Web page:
P508 Pregnancy outcomes in patients with inflammatory bowel disease experiencing flare ups during foetal development
Y. Yokoyama*1, H. Tanaka2, T. Miyazaki1, T. Sato1, M. Kawai1, Y. Kita1, K. Kamikozuru1, M. Iimuro1, N. Hida1, S. Nakamura1
1Hyogo College of Medicine, Department of Inflammatory Bowel Disease, Division of Internal Medicine, Nishinomiya, Japan, 2Hyogo College of Medicine, Department of Obstetrics and Gynaecology, Nishinomiya, Japan
Inflammatory bowel disease (IBD) is a chronic relapsing and remitting health disorder with morbidities that impair function and quality of life. Further, IBD is frequently diagnosed at the childbearing age, and given that the patients require lifelong medication, it is essential to monitor and manage disease activity to ensure normal pregnancy outcome. This investigation was to better understand pregnancy outcomes in patients who experience IBD flare ups during foetal development and may require medical intervention.
Between January 2011 and November 2015, 38 pregnant patients with IBD who had been treated at our hospital were reviewed in a retrospective setting. Further,16 of the 38 patients had Crohn’s disease (CD) and 22 had ulcerative colitis (UC). In the CD cases, active disease was defined as CD activity index (CDAI) ≥ 150, whereas in the UC cases, active disease was defined as Lichtiger’s clinical activity index (CAI) > 5. The pregnancy and neonatal complications we factored in our investigations included preterm birth (<37 weeks), the need for caesarean section, low birth weight (< 2 500g) and congenital abnormalities.
In total, 40 pregnancy outcomes in the 38 patients were reported and available for review. The mean age was 38.6 ± 9.4 years in the CD group and 32.4 ± 5.5 years in the UC group. In most patients, IBD was inactive before pregnancy (n = 30; 75%). The most common treatment interventions in CD patients included elemental diet (n = 9) and anti-tumour necrosis factor biologics (n = 10), whereas mesalamine was the most common medication in UC patients (n = 21). The flare-up rate during pregnancy was higher in the UC patients (56.5%) as compared with 29.4% in the CD group. Most patients relapsed in the first pregnancy trimester and puerperal period. The rates of preterm birth (10%), low birth weight (25%), and caesarean section (30%) were not strikingly different from the rates in the general, non-IBD population (n = 394), 28.4%, 32.3%, and 46.4% respectively, except congenital abnormality, which was 5% vs 0.2% in the non-IBD population.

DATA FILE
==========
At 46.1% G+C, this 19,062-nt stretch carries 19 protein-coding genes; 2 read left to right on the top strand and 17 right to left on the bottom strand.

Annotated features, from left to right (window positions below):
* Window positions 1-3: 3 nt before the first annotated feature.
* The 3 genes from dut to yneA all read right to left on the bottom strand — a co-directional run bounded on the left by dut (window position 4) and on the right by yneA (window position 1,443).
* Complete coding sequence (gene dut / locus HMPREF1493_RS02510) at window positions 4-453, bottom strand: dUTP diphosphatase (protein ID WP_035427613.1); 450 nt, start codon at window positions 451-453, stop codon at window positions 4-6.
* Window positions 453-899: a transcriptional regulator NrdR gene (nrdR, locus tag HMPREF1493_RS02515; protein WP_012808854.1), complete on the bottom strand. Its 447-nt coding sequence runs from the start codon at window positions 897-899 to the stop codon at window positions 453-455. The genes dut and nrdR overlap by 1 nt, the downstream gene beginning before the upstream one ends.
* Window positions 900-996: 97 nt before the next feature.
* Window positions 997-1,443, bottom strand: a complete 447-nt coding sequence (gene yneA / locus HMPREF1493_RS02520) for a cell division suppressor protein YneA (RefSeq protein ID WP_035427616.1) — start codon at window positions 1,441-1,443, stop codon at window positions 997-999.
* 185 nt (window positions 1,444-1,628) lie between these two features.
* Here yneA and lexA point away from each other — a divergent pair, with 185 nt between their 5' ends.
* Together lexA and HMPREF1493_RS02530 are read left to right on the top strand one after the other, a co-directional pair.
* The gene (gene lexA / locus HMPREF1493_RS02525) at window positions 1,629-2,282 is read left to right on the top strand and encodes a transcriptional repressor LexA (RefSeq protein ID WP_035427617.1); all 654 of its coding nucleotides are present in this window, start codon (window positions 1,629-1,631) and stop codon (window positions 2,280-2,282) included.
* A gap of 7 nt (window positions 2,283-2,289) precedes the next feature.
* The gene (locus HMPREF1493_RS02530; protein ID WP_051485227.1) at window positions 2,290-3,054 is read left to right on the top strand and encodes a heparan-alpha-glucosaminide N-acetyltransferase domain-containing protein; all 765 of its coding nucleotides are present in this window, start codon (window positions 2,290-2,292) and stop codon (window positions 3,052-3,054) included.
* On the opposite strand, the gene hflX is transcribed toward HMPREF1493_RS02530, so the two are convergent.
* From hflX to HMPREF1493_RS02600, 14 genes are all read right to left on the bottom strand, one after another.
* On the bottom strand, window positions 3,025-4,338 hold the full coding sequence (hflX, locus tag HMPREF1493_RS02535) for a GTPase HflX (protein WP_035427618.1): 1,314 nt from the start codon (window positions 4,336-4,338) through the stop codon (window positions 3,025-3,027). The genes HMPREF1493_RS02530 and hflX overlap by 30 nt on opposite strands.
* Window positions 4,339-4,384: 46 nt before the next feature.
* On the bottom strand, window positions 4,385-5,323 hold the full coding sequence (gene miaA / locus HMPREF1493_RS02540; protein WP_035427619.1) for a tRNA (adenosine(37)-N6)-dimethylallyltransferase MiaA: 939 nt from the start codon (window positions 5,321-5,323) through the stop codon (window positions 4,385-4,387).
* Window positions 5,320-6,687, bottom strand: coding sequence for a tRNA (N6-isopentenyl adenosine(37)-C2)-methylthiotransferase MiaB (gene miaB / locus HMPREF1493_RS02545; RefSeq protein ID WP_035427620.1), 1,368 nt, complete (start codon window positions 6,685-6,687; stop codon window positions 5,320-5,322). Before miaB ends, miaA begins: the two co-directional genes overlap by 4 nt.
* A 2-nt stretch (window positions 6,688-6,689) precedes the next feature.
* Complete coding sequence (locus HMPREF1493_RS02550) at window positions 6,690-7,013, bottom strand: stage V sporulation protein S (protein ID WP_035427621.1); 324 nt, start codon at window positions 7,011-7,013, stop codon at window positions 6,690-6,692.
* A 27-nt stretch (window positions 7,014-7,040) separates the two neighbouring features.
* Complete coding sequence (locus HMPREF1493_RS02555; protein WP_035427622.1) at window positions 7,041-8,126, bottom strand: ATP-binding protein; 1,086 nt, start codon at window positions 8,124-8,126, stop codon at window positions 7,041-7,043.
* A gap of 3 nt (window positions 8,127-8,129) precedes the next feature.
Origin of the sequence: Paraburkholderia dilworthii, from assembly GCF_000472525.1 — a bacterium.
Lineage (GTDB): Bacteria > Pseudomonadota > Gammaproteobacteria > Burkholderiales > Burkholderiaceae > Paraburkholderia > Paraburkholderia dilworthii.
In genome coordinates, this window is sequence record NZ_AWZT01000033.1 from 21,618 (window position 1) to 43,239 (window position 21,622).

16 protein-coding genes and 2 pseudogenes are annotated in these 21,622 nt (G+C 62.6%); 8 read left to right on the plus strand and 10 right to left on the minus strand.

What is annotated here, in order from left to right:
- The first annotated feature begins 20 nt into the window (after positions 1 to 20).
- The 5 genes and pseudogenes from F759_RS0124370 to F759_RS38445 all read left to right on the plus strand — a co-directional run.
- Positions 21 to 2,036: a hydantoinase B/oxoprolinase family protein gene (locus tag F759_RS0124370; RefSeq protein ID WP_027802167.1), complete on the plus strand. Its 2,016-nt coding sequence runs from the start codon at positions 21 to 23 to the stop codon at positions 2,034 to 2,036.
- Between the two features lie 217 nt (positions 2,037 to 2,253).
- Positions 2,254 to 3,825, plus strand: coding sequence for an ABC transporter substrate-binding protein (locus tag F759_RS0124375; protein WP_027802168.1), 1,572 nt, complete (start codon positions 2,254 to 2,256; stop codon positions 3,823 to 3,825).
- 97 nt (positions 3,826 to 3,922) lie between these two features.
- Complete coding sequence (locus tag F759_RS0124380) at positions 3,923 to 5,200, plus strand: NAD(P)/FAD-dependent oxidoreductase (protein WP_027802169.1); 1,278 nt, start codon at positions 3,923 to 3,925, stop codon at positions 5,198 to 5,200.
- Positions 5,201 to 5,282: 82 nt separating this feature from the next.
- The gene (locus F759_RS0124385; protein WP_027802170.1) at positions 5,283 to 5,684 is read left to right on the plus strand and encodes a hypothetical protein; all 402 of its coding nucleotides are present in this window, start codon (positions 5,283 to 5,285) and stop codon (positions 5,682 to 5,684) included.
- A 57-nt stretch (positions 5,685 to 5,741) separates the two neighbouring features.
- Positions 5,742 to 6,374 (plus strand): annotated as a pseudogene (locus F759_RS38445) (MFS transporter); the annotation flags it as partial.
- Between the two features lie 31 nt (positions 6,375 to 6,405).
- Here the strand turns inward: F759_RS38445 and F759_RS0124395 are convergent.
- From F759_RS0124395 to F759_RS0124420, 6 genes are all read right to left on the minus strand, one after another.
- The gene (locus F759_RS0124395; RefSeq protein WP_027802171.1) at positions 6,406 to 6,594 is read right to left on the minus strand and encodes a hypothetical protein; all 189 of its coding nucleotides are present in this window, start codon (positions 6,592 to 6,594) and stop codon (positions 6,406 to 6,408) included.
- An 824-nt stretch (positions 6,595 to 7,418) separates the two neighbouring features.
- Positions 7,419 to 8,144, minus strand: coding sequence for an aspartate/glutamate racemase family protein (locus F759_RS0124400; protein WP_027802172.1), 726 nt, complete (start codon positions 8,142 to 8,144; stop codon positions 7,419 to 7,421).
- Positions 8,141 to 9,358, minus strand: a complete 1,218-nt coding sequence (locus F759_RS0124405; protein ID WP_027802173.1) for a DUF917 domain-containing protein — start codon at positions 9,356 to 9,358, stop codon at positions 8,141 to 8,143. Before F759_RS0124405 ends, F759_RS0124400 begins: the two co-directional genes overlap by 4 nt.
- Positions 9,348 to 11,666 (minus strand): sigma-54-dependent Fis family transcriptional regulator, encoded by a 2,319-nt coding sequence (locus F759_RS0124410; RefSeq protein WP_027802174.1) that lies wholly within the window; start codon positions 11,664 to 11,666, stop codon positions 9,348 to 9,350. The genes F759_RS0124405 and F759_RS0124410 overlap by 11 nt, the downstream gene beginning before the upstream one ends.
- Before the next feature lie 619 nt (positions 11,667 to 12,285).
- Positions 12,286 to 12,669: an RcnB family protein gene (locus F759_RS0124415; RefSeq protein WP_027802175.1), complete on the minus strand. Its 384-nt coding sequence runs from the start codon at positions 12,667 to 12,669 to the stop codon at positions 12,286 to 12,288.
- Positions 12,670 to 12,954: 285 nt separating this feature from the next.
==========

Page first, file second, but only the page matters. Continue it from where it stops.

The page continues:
This retrospective investigation revealed that IBD flare ups had occurred more frequently in the first pregnancy trimester period as compared with other periods. Further, flare up rate was higher in UC patients than in CD patients, but this outcome is based on small cohorts of patients. Accordingly, IBD patients should be diligently monitored in the first pregnancy trimester. Studies from other territories have reported that IBD patients with active disease have an increased risk of neonatal and pregnancy complications. In this study, except congenital abnormality, the rates of other complications in IBD patients were not different from a non-IBD population.